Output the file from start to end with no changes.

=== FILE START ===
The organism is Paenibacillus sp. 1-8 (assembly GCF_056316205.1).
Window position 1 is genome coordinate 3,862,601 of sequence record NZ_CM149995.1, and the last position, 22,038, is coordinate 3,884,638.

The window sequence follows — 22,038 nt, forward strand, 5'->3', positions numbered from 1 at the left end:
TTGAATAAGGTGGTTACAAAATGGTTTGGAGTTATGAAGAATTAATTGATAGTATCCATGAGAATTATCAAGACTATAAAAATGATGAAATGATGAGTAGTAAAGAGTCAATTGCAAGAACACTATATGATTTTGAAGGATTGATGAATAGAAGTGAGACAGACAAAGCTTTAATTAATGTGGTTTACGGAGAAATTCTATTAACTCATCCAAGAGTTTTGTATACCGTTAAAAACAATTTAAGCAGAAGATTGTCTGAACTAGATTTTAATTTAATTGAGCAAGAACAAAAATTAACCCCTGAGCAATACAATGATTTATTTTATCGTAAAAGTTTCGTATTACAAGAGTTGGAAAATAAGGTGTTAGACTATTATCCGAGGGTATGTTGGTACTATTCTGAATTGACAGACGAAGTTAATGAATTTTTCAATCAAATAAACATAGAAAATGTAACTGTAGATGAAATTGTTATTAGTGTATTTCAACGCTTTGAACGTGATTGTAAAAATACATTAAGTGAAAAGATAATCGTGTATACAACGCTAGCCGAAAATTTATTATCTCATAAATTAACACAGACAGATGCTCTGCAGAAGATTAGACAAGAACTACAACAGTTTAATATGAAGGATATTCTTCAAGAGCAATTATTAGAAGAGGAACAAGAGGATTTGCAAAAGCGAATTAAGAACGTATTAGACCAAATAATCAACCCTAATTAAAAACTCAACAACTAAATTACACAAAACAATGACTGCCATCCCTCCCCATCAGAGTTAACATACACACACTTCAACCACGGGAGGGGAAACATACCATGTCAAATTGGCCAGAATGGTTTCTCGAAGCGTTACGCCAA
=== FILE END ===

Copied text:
The organism is Paenibacillus sp. 1-8 (assembly GCF_056316205.1).
Window position 1 is genome coordinate 3,862,601 of sequence record NZ_CM149995.1, and the last position, 22,038, is coordinate 3,884,638.

The window sequence follows — 22,038 nt, forward strand, 5'->3', positions numbered from 1 at the left end:
TTGAATAAGGTGGTTACAAAATGGTTTGGAGTTATGAAGAATTAATTGATAGTATCCATGAGAATTATCAAGACTATAAAAATGATGAAATGATGAGTAGTAAAGAGTCAATTGCAAGAACACTATATGATTTTGAAGGATTGATGAATAGAAGTGAGACAGACAAAGCTTTAATTAATGTGGTTTACGGAGAAATTCTATTAACTCATCCAAGAGTTTTGTATACCGTTAAAAACAATTTAAGCAGAAGATTGTCTGAACTAGATTTTAATTTAATTGAGCAAGAACAAAAATTAACCCCTGAGCAATACAATGATTTATTTTATCGTAAAAGTTTCGTATTACAAGAGTTGGAAAATAAGGTGTTAGACTATTATCCGAGGGTATGTTGGTACTATTCTGAATTGACAGACGAAGTTAATGAATTTTTCAATCAAATAAACATAGAAAATGTAACTGTAGATGAAATTGTTATTAGTGTATTTCAACGCTTTGAACGTGATTGTAAAAATACATTAAGTGAAAAGATAATCGTGTATACAACGCTAGCCGAAAATTTATTATCTCATAAATTAACACAGACAGATGCTCTGCAGAAGATTAGACAAGAACTACAACAGTTTAATATGAAGGATATTCTTCAAGAGCAATTATTAGAAGAGGAACAAGAGGATTTGCAAAAGCGAATTAAGAACGTATTAGACCAAATAATCAACCCTAATTAAAAACTCAACAACTAAATTACACAAAACAATGACTGCCATCCCTCCCCATCAGAGTTAACATACACACACTTCAACCACGGGAGGGGAAACATACCATGTCAAATTGGCCAGAATGGTTTCTCGAAGCGTTACGCCAA